Shend

Definitions

  • Webster's Revised Unabridged Dictionary
    • Shend To blame, reproach, or revile; to degrade, disgrace, or put to shame. "The famous name of knighthood foully shend .""She passed the rest as Cynthia doth shend The lesser stars."
    • Shend To injure, mar, spoil, or harm. "Loss of time shendeth us.""I fear my body will be shent ."
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Century Dictionary and Cyclopedia
    • shend To put to shame; bring reproach, disgrace, or ignominy upon; disgrace.
    • shend To blame; reprove; reproach; scold; revile.
    • shend To injure; harm; spoil; punish.
    • shend To ruin; destroy.
    • shend To defeat; outdo; surpass.
    • shend To forbid.
    • shend To defend; protect.
    • shend To be ruined; go to destruction.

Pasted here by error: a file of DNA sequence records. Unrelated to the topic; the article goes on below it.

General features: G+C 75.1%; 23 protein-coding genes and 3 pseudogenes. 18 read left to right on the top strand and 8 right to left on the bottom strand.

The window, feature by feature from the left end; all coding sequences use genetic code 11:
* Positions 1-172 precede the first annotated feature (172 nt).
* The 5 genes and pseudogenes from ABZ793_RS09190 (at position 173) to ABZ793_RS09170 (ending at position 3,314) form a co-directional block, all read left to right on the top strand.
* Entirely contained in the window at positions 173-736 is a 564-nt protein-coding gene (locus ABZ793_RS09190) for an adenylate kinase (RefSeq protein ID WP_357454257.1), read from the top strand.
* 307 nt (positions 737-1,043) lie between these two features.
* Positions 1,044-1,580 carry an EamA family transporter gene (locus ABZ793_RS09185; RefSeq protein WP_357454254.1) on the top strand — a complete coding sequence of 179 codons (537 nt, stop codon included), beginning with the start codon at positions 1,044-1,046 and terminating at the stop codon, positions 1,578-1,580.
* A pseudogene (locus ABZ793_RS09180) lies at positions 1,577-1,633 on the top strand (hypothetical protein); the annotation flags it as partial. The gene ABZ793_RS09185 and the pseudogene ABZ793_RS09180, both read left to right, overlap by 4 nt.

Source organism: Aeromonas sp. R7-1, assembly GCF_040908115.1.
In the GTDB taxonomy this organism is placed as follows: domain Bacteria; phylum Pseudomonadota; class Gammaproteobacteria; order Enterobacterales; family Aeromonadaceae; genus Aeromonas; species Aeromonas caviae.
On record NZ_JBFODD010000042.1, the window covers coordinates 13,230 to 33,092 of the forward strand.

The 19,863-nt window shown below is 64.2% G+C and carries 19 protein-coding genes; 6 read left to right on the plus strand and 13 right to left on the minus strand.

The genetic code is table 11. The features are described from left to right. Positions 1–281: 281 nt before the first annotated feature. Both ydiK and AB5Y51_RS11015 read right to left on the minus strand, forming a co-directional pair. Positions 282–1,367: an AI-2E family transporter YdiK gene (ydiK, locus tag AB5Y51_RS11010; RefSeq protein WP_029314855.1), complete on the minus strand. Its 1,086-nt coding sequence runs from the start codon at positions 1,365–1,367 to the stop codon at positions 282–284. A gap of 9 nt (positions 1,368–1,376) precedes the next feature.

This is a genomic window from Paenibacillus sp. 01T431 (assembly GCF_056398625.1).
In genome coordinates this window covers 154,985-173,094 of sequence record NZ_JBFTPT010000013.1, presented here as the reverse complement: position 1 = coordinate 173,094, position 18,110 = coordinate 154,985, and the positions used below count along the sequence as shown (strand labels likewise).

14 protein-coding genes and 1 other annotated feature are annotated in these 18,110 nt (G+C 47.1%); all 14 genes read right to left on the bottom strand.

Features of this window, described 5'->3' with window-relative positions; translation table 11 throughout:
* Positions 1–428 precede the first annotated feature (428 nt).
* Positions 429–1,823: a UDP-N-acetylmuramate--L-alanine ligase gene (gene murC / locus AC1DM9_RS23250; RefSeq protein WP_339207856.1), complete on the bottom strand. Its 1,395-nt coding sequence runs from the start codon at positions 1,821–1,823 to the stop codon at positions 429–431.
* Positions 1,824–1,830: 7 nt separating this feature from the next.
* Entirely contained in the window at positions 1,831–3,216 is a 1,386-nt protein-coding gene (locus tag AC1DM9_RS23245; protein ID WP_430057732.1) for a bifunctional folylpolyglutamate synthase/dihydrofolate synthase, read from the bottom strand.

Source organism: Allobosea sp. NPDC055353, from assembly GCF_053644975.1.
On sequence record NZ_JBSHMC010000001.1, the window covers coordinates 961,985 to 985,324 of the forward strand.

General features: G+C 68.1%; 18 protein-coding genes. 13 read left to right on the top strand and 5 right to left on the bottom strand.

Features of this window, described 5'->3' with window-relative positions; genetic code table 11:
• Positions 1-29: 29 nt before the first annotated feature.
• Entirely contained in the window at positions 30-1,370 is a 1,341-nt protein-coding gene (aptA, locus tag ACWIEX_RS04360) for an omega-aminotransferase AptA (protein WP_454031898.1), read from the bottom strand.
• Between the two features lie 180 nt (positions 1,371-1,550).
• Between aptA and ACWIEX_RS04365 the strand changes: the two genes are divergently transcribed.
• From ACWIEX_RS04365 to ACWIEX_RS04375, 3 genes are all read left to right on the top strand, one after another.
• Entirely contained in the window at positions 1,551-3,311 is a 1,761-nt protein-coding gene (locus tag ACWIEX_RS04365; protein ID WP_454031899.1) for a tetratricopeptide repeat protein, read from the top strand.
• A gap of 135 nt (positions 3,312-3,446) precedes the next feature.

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Chambers's Twentieth Century Dictionary
    • v.t Shend shend (Spens.) to disgrace, to reproach, to blame, also to overpower, to surpass
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Etymology

Webster's Revised Unabridged Dictionary
AS. scendan, to disgrace, bring to shame, from sceand, sceond, disgrace, dishonor, shame; akin to G. schande, Goth. skanda,. See Shame (n.)
Chambers's Twentieth Century Dictionary
A.S. scendan, to disgrace—A.S. scand, sceand (Ger. schande), shame.

Usage

In literature:

I wrote my requisition to the doctor while Shend was struggling to his feet.
"A Diversity of Creatures" by Rudyard Kipling
Lord Town-shend and others vehemently opposed their being read.
"The History of England in Three Volumes, Vol.II. From William and Mary to George II." by Tobias Smollett
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In science:

Shende, One point disc descendants of complete intersections, in preparation.
Mirror Symmetry for Closed, Open, and Unoriented Gromov-Witten Invariants
Shende, arXiv:1201.2115 (with an Appendix by E.
Challenges of beta-deformation
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